This review was originally posted to MTV Geek
There's been a lot of attention paid to the 150th anniversary of the American Civil War this summer, and Mayfair Games chose to commemorate the event with the release of Test of Fire: Bull Run 1861, designed by Martin Wallace. Wait, that Martin Wallace? Yes, Test of Fire's designer is a man well known for his European-style economic strategy games such as London and Automobile. Wallace represents one end of the "hardcore" gamer spectrum, with the other end consisting of American-style conflict simulations. So is Wallace turning over a new leaf, or has he played minister to an unexpected wedding of theme and mechanics? We put Test of Fire through its paces, so read on for the full review if you'd like to find out:
Just the Facts:
Playing Time: 45 minutes
Age: 10 to adult
Publisher: Mayfair Games
Release: July 21st, 2011
Each player begins Test of Fire with a standard set of units arranged across pre-set locations on the map. The Union player gets 29 infantry, while the Confederate player gets only 24 infantry but holds the high ground. Both players each receive 2 artillery and 1 leader. The troops on the table are all that will ever enter the game, so the two sides must play to the finish with whatever strength is available to them.
Gameplay is rather simple. To begin each turn, a player rolls "order dice" (4 for the Union, 3 for the Confederacy) that inform a player what actions they may take this turn. The die results correspond to actions as follows:
1 - Draw a card
2,3 - Fire an artillery
4,5 - Move a group of up to three units
6 - Draw a card OR fire an artillery that shares a space with a leader OR move a group of up to three units that share a space with a leader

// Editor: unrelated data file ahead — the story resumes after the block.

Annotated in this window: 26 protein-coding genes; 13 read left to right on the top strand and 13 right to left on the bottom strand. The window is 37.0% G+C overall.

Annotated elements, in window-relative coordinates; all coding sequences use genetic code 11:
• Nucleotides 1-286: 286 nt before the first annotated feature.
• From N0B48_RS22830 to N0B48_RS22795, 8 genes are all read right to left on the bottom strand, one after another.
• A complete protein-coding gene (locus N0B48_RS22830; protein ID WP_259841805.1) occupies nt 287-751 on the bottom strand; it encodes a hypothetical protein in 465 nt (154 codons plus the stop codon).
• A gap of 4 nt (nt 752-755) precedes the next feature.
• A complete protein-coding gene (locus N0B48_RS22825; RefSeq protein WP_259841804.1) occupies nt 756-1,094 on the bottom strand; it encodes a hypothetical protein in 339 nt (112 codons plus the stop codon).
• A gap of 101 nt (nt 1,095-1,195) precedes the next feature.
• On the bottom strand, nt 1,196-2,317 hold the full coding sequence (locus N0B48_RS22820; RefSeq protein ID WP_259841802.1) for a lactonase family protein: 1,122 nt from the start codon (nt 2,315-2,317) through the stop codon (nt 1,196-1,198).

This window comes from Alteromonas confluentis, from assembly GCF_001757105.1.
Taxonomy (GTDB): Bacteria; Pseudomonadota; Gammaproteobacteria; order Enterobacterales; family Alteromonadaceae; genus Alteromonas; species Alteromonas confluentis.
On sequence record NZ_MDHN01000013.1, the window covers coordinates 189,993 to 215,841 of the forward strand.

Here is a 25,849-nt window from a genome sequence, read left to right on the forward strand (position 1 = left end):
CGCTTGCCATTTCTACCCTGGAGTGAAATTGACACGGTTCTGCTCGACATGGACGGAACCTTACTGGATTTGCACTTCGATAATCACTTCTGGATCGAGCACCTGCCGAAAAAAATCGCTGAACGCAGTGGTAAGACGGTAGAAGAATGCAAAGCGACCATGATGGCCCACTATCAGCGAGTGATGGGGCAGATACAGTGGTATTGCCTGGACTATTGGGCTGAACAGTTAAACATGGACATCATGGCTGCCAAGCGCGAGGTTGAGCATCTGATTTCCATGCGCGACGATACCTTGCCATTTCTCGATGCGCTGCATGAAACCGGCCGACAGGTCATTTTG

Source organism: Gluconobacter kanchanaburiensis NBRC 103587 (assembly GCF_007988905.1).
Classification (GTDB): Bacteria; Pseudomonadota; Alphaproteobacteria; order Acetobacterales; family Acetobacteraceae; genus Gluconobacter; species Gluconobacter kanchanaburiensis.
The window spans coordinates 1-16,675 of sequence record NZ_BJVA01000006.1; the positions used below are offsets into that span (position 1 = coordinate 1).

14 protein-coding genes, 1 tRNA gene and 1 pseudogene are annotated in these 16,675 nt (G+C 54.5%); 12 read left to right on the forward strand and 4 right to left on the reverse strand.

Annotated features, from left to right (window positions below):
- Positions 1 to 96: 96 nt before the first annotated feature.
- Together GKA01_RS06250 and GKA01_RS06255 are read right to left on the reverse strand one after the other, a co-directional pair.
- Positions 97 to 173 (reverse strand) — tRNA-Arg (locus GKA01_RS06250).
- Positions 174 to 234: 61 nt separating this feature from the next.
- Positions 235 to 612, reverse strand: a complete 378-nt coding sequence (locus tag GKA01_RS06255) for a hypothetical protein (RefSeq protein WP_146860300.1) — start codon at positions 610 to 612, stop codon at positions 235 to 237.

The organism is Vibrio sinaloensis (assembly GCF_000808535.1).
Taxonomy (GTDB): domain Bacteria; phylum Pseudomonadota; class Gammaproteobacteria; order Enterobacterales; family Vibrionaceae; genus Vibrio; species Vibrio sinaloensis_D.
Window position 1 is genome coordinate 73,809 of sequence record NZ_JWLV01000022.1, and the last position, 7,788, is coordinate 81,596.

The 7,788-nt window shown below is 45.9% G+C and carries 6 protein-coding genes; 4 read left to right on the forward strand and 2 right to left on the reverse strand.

Cards drawn in this game provide easily-applied effects such as "perform an extra move" or "roll an extra die in combat" Players start the game with one card but must abide by a 5-card hand limit. There is no limit to the number of cards that can be played during a turn, and they can be played at any time.
Artillery fire allows players to affect an adjacent space without moving troops into direct conflict. For every order die that is a 2 or 3, the current player can roll one artillery die. Rolls of 5 and 6 are deemed hits, and re-rolled to determine their effects. On the hit re-roll, a 6 will cause a wound and a 1-5 will cause one enemy troop to retreat.
Each infantry has two wounds, so it is up to the defender to decide which unit he would like to assign the hit to. Test of Fire is a game of momentum, as enemy troops are more often forced to retreat than take wounds. When fleeing, units must always retreat towards their side's home base, but if they are ever found unable to execute a retreat move (they are surrounded or on the edge of the board), they'll be forced to take damage instead.
Union artillery prepare to thin the herd with a large volley